The op-ed, entitled "Russia Hysteria Undercuts Our Values, Impedes Relations," argues that hysteria over Russia "is yet another example of the disconnect between Beltway talking heads and the American people. Hard-working Americans — including constituents in my Kentucky district — care about jobs, paying the bills, putting food on the table and leaving this country a better place for their children."
The "alleged ‘vast Russian conspiracy,'" Massie says, is "simply not a concern of normal Americans."
Massie notes how the only so-called proof proffered to the public on Russiagate is special counsel Robert Mueller's indictment of 13 Russian nationals (accused of acting as internet trolls and stealing identities to do so) and 12 Russian intelligence officers (alleged to have hacked the Democratic National Committee in 2016).
— Thomas Massie (@RepThomasMassie) December 29, 2016
Indictments, of course, are not conclusive — they are allegations. As the saying goes, a good prosecutor can could get an indictment against a ham sandwich.
Massie argues that's basically what was done to Russian national Mariia Butina, accused of acting as an unregistered foreign agent in the US. "Russophobic rhetoric seems to have turned into a witch hunt, as President Trump calls it," Massie said.
The evidence against Butina is "thin on substance," he writes. Her crime? That she "genuinely hoped for improved Russia-US relations."
"Unlike many accused of violent crimes, Butina (who has not been accused of harming anyone) was denied bail, and is now reportedly being held in solitary confinement in federal prison until her trial," Massie wrote.
Greater threats than that of Russia? "Porous borders," the national debt and "radical Islamic terrorism." While it seems true that terrorism is a more pressing threat to the US than Russia, that one also is often overblown.
A 2016 study by the Cato Institute in 2016 found that about 3,024 Americans died from terrorist attacks conducted by foreign-born people since 1975, which is, of course, greatly inflated by the attacks on the World Trade Center in 2001, which claimed 2,983 lives some 17 years ago. After that attack, the United States ramped up its national security sector, in part by creating the Department of Homeland Security.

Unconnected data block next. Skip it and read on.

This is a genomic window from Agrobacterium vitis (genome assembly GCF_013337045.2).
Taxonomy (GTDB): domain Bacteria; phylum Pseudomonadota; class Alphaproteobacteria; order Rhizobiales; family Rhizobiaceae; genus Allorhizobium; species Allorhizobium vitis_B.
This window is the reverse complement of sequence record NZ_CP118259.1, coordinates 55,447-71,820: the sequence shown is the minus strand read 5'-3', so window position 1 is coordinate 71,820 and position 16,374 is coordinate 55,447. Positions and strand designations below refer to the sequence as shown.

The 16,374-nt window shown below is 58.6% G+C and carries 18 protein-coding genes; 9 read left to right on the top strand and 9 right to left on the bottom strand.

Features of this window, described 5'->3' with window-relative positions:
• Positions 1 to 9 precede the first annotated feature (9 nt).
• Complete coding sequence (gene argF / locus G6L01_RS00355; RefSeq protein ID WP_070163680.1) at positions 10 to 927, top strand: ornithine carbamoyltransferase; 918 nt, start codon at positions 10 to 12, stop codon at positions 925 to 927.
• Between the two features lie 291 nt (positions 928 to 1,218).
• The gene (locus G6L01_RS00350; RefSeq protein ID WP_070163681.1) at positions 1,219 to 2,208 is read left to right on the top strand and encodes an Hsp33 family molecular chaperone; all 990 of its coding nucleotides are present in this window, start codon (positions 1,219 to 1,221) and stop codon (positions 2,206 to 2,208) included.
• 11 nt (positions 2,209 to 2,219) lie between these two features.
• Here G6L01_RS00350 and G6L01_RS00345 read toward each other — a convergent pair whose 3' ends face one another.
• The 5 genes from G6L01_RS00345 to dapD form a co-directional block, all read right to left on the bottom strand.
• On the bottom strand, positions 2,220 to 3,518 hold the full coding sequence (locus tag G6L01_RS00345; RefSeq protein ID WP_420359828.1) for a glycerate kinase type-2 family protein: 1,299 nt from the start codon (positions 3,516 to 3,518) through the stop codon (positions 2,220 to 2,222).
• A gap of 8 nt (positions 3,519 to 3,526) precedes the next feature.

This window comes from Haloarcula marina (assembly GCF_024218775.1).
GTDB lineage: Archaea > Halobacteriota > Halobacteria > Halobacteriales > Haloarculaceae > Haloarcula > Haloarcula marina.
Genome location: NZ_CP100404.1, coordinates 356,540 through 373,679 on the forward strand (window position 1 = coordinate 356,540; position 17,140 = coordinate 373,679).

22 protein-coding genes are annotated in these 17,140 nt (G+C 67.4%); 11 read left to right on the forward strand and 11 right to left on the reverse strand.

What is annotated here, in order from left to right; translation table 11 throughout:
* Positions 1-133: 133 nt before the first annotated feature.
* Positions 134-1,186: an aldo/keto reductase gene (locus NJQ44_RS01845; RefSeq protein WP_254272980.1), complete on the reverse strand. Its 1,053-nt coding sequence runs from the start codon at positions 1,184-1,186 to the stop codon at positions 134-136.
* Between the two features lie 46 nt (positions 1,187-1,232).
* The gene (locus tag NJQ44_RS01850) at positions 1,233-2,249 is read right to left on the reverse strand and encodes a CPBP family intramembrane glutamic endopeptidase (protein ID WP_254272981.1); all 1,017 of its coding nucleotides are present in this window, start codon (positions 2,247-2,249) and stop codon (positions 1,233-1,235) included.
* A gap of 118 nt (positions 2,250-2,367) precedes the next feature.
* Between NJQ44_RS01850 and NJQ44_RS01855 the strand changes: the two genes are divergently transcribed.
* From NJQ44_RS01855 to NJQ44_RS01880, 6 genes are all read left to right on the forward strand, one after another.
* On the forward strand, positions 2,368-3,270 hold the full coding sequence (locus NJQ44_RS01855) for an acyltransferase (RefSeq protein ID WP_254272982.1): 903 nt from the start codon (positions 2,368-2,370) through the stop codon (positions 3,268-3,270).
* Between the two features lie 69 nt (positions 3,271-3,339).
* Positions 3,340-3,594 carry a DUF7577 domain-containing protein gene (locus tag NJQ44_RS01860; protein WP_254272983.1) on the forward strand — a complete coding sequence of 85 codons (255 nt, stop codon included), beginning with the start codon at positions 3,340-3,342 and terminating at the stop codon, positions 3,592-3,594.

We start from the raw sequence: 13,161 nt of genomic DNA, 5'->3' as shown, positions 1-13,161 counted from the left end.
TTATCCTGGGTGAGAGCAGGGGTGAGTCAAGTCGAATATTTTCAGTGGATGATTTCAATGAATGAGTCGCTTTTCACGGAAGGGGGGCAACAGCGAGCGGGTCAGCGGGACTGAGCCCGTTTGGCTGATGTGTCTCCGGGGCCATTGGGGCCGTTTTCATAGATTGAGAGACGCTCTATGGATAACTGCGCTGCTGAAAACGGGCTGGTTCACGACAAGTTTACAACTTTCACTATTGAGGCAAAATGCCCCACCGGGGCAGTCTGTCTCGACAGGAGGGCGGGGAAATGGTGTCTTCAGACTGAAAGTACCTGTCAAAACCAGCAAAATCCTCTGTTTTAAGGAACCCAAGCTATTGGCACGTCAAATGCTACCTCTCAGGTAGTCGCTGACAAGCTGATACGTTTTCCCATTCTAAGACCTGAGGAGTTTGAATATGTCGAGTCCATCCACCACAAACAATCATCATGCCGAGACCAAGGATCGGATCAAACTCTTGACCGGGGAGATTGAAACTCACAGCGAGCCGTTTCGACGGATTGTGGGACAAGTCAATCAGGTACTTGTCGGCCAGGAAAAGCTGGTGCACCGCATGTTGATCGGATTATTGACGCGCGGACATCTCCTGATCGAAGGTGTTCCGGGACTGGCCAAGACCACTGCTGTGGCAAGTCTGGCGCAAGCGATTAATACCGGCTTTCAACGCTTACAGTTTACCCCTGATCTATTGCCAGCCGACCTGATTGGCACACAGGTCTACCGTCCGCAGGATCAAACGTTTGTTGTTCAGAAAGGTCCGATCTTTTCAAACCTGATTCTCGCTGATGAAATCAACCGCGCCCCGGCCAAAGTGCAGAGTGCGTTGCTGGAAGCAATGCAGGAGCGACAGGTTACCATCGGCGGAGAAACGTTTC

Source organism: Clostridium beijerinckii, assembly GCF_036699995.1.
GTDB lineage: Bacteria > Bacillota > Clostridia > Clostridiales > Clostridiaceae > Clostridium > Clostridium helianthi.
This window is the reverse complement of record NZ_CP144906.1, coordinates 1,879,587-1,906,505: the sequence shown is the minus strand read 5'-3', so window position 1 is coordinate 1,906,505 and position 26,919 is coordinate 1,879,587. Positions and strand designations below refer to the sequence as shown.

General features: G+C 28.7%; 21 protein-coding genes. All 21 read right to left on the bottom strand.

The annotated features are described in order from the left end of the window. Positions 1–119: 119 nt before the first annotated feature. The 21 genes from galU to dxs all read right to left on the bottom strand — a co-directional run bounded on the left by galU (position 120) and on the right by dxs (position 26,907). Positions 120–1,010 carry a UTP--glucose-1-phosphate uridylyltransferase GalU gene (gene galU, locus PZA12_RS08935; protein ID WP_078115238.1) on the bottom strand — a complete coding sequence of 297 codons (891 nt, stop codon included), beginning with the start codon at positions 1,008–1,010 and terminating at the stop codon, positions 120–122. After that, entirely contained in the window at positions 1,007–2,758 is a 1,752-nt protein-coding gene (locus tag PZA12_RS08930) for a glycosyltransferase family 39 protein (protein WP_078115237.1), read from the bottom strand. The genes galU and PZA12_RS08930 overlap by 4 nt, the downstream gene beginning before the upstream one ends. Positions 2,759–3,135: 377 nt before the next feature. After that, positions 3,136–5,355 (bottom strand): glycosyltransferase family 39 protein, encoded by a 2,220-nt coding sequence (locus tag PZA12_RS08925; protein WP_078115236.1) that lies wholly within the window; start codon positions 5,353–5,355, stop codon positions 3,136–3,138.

— Thomas Massie (@RepThomasMassie) July 17, 2018
The chance of being killed, as an American, by a foreign-born terrorist is one in 45,808. The chance of being killed by police is one in 8,359; the chance of being killed by diabetes is one in 53, but we haven't seen major pushes to demilitarize the police, and legislation on improving health outcomes is often attacked as "nanny state" intrusion.
Oddly, in defense of Massie's colleague Representative Dana Rohrabacher (R-CA), who is often criticized for "seeking better relations with Russia," the former writes that the latter "was once on the front lines with the mujahedeen when they fought the Soviets."
Under the program Operation Cyclone (1979 to 1989), America trained and armed the mujahedeen before and after the Soviet intervention in Afghanistan in support of the socialist government. President Jimmy Carter's National Security Adviser Zbigniew Brzezinski once said he wanted to give the Soviets a situation like the one the US faced in Vietnam.
The US wanted to prolong the insurgency to suck "the Soviets into a Vietnamese quagmire," a representative of the Department of Defense, Walter B. Slocombe, said. "Well, the whole idea was that if the Soviets decided to strike at this tar baby [Afghanistan], we had every interest in making sure that they got stuck."
The CIA also drafted textbooks for school children preaching jihadism, which are still popping up in Afghanistan despite efforts since the US' 2001 invasion to destroy them.
Massie writes that a "new xenophobic isolationism" is sweeping parts of the US. Maybe it's not as new as some would think.